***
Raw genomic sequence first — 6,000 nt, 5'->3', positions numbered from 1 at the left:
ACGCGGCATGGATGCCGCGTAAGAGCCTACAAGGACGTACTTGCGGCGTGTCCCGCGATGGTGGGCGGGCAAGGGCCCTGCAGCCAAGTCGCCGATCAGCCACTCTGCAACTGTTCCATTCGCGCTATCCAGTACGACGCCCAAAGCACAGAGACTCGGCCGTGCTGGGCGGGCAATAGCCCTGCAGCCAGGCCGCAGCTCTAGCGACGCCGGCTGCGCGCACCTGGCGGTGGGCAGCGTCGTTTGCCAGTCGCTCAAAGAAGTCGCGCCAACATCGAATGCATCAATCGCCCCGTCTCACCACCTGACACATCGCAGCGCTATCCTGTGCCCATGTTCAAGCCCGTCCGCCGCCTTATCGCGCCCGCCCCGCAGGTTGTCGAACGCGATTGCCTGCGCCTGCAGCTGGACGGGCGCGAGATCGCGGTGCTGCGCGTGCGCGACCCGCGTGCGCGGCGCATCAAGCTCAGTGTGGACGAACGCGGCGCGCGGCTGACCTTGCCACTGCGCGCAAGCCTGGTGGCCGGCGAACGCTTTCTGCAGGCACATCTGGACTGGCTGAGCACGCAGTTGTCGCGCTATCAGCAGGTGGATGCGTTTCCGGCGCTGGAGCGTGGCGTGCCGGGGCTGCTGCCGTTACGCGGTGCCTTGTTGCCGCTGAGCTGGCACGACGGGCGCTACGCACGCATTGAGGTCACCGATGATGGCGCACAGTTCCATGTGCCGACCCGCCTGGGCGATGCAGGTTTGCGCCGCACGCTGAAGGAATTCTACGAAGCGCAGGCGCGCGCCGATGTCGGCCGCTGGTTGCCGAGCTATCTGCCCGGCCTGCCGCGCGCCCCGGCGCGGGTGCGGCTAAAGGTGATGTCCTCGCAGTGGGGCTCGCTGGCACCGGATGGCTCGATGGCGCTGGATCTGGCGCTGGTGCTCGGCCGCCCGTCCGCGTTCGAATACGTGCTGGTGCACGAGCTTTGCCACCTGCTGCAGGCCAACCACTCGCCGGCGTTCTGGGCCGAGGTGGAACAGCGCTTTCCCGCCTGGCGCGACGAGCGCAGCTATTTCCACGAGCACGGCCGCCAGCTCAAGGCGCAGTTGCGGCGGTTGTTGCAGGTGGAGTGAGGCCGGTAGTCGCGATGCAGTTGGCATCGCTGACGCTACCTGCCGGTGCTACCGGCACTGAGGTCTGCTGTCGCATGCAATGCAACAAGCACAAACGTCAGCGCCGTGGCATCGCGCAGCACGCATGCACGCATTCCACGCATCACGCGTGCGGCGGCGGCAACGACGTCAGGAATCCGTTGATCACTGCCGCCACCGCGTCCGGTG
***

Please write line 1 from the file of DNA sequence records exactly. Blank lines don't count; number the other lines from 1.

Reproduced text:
Raw genomic sequence first — 6,000 nt, 5'->3', positions numbered from 1 at the left: